Diagnostic Measurement and Modelling of Electrical Insulation Based on Very Low Frequency High Voltage Excitation

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Embargoed until 2021-03-22
Copyright: Morsalin, Sayidul
Electrical insulation of high voltage (HV) power equipment plays essential roles in sound functioning and reliability of power systems. Examining the insulation condition through various diagnostic testings such as dielectric response (DR) and partial discharge (PD) measurements may be able to reveal the presence of defects and degradations in the insulation. Very low frequency (VLF- 1 Hz or lower) applied voltage has emerged as a promising diagnostic tool as it significantly reduces the required reactive power from the test supply. However, the existing interpretation knowledge at conventional power frequency (PF) 50 Hz cannot be directly applied to understand test results in the VLF range. This is the main motivation of the research which explores the dielectric behaviours and associated physical processes under VLF excitation. For dielectric response, experimental studies were carried out on short sections of medium voltage service-aged cross-linked polyethylene (XLPE) cables to diagnose the bulk insulation condition, such as the measurement of dissipation factor, polarisation and depolarisation current, frequency domain spectroscopy, activation energy etc. Experimental results show that dielectric behaviours of electric insulation are influenced by several factors including the excitation frequency, voltage amplitude, ambient temperature, dipolar processes (e.g. conduction and polarisation) etc. An empirical physical model describing the loss-factor measurement based on well-known dipolar theories is developed and verified by experimental results. Different partial discharge processes (e.g. cavity, surface and corona) are also investigated at both VLF (0.1 Hz) and 50 Hz applied voltage. Measurement results are presented with the phase-resolved image and show that discharge characteristics (inception voltage, magnitude and repetition rate) are strongly dependent on the applied frequency. Based on the finite element analysis (FEA) method, a dynamic model to simulate the discharge behaviours in the cavity or on the degraded surface is developed to examine the frequency dependence. The main contributions of this research include the measurement and modelling of both the dielectric response and partial discharge in electrical insulation. The research findings provide valuable information to understand the diagnostic characteristics at very low frequency excitation.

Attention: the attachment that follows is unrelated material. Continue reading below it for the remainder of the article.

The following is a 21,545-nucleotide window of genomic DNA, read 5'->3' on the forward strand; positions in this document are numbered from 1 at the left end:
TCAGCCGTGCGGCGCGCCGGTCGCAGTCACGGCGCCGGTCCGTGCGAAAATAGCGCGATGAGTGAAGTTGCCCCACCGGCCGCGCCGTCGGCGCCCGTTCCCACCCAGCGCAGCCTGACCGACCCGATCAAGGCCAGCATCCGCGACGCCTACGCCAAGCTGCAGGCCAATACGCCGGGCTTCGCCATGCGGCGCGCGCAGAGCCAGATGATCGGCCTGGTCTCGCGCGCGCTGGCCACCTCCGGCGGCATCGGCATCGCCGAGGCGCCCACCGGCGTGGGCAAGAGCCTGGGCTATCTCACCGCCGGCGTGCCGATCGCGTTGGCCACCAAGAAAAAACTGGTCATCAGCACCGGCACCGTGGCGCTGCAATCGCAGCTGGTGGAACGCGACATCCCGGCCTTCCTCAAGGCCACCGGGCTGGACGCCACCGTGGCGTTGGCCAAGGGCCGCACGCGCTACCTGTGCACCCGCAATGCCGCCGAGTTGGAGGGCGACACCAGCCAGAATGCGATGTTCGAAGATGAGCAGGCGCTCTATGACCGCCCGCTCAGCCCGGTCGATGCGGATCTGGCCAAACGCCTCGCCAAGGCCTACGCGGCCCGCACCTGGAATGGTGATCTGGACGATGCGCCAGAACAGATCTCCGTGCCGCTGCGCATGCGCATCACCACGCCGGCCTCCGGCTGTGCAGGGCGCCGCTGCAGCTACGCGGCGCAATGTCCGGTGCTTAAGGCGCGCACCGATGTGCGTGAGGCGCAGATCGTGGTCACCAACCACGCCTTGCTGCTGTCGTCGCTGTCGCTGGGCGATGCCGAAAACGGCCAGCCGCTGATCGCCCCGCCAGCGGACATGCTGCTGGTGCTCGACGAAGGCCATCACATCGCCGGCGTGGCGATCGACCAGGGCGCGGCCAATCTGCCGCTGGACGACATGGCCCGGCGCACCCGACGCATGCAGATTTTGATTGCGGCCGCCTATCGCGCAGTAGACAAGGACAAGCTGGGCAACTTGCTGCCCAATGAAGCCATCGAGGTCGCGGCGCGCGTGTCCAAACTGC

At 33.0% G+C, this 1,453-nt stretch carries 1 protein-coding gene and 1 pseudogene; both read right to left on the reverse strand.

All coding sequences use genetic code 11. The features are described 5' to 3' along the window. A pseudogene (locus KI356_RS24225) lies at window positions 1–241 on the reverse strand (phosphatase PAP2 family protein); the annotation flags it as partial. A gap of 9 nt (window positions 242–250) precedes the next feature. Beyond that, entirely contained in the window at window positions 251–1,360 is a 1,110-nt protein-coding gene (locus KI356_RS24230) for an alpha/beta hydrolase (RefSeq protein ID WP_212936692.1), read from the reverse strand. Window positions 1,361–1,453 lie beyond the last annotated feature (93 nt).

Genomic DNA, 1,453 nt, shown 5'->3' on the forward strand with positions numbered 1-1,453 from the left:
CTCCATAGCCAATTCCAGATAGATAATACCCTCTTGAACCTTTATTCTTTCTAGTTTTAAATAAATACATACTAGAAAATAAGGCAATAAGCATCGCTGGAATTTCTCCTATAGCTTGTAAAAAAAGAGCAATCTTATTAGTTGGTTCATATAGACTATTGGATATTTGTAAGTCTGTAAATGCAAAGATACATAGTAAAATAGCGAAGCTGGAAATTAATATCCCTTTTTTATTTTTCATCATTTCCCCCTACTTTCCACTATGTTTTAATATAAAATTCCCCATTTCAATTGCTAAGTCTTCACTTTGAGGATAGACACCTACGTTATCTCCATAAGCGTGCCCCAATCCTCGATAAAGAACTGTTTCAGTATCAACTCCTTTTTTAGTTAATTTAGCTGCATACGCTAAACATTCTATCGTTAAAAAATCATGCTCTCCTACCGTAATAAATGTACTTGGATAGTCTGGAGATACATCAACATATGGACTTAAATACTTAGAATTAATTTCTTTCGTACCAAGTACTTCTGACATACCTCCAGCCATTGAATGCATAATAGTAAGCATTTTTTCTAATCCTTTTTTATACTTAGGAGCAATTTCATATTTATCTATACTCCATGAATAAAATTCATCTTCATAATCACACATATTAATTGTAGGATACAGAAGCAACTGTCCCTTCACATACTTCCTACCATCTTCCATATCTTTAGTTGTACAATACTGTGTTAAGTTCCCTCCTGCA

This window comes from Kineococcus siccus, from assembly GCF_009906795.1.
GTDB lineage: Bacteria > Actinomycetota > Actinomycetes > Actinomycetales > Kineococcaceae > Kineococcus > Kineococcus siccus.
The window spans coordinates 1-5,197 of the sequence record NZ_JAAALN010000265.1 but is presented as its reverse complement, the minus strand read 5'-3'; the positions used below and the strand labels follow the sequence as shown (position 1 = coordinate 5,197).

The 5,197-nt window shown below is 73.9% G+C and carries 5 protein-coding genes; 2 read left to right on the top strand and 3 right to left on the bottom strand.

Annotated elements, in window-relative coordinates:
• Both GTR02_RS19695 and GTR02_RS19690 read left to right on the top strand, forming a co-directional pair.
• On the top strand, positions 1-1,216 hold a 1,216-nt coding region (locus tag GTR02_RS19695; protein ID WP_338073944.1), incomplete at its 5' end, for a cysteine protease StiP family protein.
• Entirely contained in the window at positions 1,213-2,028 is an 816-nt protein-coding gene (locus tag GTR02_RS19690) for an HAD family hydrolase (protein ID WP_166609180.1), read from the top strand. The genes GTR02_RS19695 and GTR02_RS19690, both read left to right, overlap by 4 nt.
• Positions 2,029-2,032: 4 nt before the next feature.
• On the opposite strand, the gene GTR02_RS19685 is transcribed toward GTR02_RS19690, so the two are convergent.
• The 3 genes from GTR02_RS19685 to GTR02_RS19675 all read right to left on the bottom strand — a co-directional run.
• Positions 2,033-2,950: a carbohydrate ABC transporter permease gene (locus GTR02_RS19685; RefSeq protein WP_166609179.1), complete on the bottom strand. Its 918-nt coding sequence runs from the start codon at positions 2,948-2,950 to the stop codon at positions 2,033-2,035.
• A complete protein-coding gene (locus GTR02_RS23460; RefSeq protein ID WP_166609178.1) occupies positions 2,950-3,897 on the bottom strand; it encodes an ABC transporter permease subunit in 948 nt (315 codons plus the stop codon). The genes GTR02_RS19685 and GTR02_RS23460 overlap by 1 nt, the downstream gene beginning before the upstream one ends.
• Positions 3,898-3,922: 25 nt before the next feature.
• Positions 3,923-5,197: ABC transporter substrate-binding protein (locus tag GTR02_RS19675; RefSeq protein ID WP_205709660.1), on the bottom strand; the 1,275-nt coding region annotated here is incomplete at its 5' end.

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Morsalin, Sayidul
Phung, A/Prof. Toan
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PhD Doctorate
UNSW Faculty
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